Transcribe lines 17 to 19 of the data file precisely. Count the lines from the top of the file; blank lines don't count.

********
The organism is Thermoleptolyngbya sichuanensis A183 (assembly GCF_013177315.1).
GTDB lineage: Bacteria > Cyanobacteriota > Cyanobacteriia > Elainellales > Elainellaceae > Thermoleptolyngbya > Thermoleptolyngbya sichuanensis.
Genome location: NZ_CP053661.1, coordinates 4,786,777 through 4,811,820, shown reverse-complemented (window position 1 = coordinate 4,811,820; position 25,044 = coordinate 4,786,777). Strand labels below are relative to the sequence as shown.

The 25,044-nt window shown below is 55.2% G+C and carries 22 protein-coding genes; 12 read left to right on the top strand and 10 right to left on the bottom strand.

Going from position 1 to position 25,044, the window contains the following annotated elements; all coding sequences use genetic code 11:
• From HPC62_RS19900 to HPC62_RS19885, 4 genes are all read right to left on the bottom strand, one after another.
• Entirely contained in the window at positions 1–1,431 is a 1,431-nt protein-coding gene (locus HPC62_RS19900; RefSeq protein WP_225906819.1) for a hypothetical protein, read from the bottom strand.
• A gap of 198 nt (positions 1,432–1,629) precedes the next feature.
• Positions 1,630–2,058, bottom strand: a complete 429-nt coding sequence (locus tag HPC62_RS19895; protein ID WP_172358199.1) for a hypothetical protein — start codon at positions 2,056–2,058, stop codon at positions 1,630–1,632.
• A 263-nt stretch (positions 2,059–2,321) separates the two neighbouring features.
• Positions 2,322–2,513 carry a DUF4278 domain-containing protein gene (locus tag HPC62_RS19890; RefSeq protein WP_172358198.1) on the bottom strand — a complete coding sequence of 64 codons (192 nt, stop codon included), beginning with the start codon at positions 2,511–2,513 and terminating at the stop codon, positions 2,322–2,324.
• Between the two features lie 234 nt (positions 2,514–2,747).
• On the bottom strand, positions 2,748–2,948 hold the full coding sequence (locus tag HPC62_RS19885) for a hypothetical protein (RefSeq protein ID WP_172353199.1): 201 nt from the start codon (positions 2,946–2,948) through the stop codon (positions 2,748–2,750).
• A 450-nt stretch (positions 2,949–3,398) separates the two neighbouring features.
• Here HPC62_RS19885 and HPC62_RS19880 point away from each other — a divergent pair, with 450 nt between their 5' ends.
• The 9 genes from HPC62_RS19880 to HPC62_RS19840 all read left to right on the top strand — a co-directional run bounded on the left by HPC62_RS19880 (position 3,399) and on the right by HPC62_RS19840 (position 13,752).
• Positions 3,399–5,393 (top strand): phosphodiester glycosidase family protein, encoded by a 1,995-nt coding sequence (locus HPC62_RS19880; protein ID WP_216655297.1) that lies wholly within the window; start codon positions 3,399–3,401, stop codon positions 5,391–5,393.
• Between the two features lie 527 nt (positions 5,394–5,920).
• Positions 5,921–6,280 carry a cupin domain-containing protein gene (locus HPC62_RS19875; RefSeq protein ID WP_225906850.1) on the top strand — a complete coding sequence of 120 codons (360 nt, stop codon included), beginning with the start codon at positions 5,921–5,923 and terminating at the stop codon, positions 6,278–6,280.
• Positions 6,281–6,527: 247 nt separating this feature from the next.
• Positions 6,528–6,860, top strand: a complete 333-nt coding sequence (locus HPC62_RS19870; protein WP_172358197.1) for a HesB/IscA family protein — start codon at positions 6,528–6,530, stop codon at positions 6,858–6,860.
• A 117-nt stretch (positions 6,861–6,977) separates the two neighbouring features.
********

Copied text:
• Positions 3,399–5,393 (top strand): phosphodiester glycosidase family protein, encoded by a 1,995-nt coding sequence (locus HPC62_RS19880; protein ID WP_216655297.1) that lies wholly within the window; start codon positions 3,399–3,401, stop codon positions 5,391–5,393.
• Between the two features lie 527 nt (positions 5,394–5,920).
• Positions 5,921–6,280 carry a cupin domain-containing protein gene (locus HPC62_RS19875; RefSeq protein ID WP_225906850.1) on the top strand — a complete coding sequence of 120 codons (360 nt, stop codon included), beginning with the start codon at positions 5,921–5,923 and terminating at the stop codon, positions 6,278–6,280.